Thursday, 5 May 2011

A DIY call to arms!

Yesterday I altered a skirt. This skirt has two pieces; an underskirt and a semi-transparent overskirt. The overskirt just needed the elastic tightening; the underskirt had to be gathered and sewn. Overall, it took no more than half-an-hour.

But whilst sitting at the dining table squinting at my hand-sewn stitches in typically myopic fashion (I suffer from migraines, and there's really little wonder), I found myself casting glances riddled with longing and hatred combined at my mum's sewing machine, sitting innocently in its box.

I hand-sew everything, which is why, so far, my tutorials have involved very little sewing or no sewing whatsoever. Unfortunately, this also means that they have been sadly lacking in adventurous-ness. (Is that a word?) Do I hand-sew everything because I enjoy it? Well, no. Hand-sewing is all right for twenty minutes or so, but after that it becomes very tedious and I run the risk of getting a pounding headache. Because I hold some sort of notion that 'it's not really Goth unless it's sewn by hand'? Again, no.

Dear darklings, the simple truth is this: I am, frankly, terrified of sewing machines. My babysitter's kid scared me witless when he went to secondary school with tales of his fellow students impaling themselves through the thumb with needles during Textiles class. When my turn came to take Textiles, I touched the sewing machine once, for about thirty seconds, because the teacher was looking. Otherwise, I bribed my friends to do the sewing parts for me.

But I'm sick and tired of taking three days to make a simple headdress. I'm consumed with envy when I read posts from Miss Gracie and the Dark Victorian, who casually say, "Oh yes, and after work I made three dresses, a corset, a hat and four pairs of bloomers." (That's not snarking, you guys, I'm just jealous of your Uber Gothy Sewing Powers.)

So I'm making a very late new year's resolution - I'm going to learn how to use a sewing machine.

Which brings me onto the second point of this post - I do not want to get comments from you guys saying stuff like 'I suck at DIY'. I hate to sound unsympathetic, but this is a real pet peeve of mine. What, you can't put some safety-pins in your blazer lapel? You can't iron a transfer onto a denim jacket? The wonders of fabric glue and fabric paint are beyond you? I don't believe that for a second, Gothlings.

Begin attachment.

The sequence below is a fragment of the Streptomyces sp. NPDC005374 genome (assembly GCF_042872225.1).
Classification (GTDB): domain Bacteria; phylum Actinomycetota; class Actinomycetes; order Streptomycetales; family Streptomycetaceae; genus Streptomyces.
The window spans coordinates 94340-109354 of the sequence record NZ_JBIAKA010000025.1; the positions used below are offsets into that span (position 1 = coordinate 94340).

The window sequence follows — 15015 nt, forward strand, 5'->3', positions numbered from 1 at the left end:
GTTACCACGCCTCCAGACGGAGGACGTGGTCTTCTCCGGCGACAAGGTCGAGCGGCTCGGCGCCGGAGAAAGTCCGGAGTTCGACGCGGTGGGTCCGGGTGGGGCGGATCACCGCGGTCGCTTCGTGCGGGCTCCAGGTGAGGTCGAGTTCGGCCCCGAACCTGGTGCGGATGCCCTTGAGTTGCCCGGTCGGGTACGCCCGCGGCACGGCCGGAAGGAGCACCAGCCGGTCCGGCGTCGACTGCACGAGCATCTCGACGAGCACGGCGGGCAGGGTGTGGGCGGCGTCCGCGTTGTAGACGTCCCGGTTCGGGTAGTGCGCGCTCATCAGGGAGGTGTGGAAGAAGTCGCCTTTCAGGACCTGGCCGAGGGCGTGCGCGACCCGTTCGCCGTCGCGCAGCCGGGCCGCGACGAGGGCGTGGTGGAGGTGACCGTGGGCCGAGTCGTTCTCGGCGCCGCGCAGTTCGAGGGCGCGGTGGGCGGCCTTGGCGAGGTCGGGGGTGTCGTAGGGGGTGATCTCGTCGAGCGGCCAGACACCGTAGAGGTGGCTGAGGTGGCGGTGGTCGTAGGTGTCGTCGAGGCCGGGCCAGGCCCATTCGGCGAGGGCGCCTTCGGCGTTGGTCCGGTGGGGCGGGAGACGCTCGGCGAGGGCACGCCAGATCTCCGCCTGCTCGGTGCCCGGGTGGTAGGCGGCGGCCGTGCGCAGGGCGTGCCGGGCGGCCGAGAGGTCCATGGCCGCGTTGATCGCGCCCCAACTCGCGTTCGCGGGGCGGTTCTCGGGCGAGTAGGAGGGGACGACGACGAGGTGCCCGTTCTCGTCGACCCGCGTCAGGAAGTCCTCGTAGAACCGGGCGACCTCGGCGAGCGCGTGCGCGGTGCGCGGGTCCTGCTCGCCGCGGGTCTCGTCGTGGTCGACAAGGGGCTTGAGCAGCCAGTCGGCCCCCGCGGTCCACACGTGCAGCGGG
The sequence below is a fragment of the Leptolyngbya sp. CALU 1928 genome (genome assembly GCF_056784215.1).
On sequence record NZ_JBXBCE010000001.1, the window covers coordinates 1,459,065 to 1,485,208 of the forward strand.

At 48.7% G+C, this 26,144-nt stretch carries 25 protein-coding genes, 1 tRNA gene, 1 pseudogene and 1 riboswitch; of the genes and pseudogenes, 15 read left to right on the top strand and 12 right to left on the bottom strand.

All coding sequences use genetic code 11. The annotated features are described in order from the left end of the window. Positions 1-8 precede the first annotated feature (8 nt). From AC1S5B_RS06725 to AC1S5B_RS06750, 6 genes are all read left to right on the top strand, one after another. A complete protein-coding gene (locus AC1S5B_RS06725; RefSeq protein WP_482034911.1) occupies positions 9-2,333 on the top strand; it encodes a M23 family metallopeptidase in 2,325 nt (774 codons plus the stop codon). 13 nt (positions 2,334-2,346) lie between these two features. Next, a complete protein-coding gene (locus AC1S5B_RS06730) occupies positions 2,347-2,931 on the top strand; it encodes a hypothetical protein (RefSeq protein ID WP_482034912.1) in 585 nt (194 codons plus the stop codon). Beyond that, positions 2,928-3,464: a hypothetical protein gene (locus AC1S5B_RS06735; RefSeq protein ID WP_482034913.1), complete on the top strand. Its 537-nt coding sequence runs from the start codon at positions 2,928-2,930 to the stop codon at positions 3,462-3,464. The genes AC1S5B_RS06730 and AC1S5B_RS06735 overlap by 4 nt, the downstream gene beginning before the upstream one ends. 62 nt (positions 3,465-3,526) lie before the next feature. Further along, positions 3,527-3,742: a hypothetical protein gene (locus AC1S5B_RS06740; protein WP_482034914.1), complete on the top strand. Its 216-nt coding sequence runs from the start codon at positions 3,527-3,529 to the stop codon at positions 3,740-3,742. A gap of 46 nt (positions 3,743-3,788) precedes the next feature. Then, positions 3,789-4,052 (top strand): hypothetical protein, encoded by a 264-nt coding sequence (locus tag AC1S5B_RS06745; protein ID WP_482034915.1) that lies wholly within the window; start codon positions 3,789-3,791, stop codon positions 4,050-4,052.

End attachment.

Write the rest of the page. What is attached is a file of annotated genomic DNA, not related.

DIY doesn't have to be about putting together your very own ensemble for the Vampire Masquerade out of three old curtains and a crisp packet, it's about creating your own look and customising your own pieces, doing as much or as little as you personally can.

If you don't want to DIY, that's another story entirely, and I shall stop haranguing you. But if you want to, but won't because you think you 'suck', then I challenge you - via this this yere blog, you can watch my misadventures with a sewing machine, my failed DIYs, my epic mistakes and bad ideas: but you can also have a bash at the very simple tutorials for things that came out right, try clicky-links to other tutorials I have found around the web that worked for me, and, without wishing to sound too cheesy, we can learn together. If I can learn to use a sewing machine, you can damn well add lace trim to a belt, darn it!

Bio-Zombie by IztaJupiter on Deviant Art
Go check her out, she's fabulous!
Let's face it, we Goths need to take up the challenge of DIY, otherwise in five years time every single newcomer to the scene won't realise that there is anything to Goth fashion other than popping down to their local spooky shop and buying a Hell Bunny Goth-in-a-box kit.

Who's with me?


SaryWalrus said...

I'm with you! xD (I had to.)

I hand sew, too. Not because I'm scared of sewing machines but because I have piles and piles of horribly cheap thread and the machine eats that stuff like a dingo to a raw piece of steak.

Not to mention the ease of ripped and cut stockings. There is almost no possible way to make a pair of ripped stockings look bad if you enjoy them!

Lilly Peppermint said...

Ah, completely agree. I am pretty much in the same situation as you, I can hand sew pretty well, but I won't touch the sewing machine. I don't have a problem with buying the ocassional 'off the rack' item of clothing, but there needs to be a heathly balance between that a unique items. After all, we're a crafty, creative bunch, aren't we?
I though so too...

Julietslace said...

I understand you, I refused to use one but I had to pass my first unit. Now I sometimes use it even if I don't have to! It's very unlikely you'll stab yourself because it auto stops and it's difficult to actually get your finger underneath the foot.